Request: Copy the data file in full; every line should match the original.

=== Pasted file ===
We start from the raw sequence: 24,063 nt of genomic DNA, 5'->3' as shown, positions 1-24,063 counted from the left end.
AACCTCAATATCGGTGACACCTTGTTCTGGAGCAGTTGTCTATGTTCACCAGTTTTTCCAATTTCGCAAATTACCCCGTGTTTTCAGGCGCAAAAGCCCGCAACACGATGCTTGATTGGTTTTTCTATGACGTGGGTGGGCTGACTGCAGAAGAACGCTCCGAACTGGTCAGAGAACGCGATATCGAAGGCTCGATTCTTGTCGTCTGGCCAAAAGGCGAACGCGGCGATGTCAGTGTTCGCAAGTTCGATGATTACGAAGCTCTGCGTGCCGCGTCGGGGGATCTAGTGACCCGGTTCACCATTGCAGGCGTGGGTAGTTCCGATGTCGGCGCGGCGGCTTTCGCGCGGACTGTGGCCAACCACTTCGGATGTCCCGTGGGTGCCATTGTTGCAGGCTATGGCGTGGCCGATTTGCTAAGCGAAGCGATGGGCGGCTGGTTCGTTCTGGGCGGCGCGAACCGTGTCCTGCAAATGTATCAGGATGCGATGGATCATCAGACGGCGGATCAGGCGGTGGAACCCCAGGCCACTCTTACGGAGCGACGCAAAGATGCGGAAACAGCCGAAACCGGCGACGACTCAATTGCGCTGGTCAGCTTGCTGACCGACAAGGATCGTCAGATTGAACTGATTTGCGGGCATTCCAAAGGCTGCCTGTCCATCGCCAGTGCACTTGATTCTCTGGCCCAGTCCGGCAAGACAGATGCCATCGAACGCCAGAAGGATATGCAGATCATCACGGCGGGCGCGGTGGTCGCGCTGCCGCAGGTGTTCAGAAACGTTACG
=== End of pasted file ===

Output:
We start from the raw sequence: 24,063 nt of genomic DNA, 5'->3' as shown, positions 1-24,063 counted from the left end.
AACCTCAATATCGGTGACACCTTGTTCTGGAGCAGTTGTCTATGTTCACCAGTTTTTCCAATTTCGCAAATTACCCCGTGTTTTCAGGCGCAAAAGCCCGCAACACGATGCTTGATTGGTTTTTCTATGACGTGGGTGGGCTGACTGCAGAAGAACGCTCCGAACTGGTCAGAGAACGCGATATCGAAGGCTCGATTCTTGTCGTCTGGCCAAAAGGCGAACGCGGCGATGTCAGTGTTCGCAAGTTCGATGATTACGAAGCTCTGCGTGCCGCGTCGGGGGATCTAGTGACCCGGTTCACCATTGCAGGCGTGGGTAGTTCCGATGTCGGCGCGGCGGCTTTCGCGCGGACTGTGGCCAACCACTTCGGATGTCCCGTGGGTGCCATTGTTGCAGGCTATGGCGTGGCCGATTTGCTAAGCGAAGCGATGGGCGGCTGGTTCGTTCTGGGCGGCGCGAACCGTGTCCTGCAAATGTATCAGGATGCGATGGATCATCAGACGGCGGATCAGGCGGTGGAACCCCAGGCCACTCTTACGGAGCGACGCAAAGATGCGGAAACAGCCGAAACCGGCGACGACTCAATTGCGCTGGTCAGCTTGCTGACCGACAAGGATCGTCAGATTGAACTGATTTGCGGGCATTCCAAAGGCTGCCTGTCCATCGCCAGTGCACTTGATTCTCTGGCCCAGTCCGGCAAGACAGATGCCATCGAACGCCAGAAGGATATGCAGATCATCACGGCGGGCGCGGTGGTCGCGCTGCCGCAGGTGTTCAGAAACGTTACG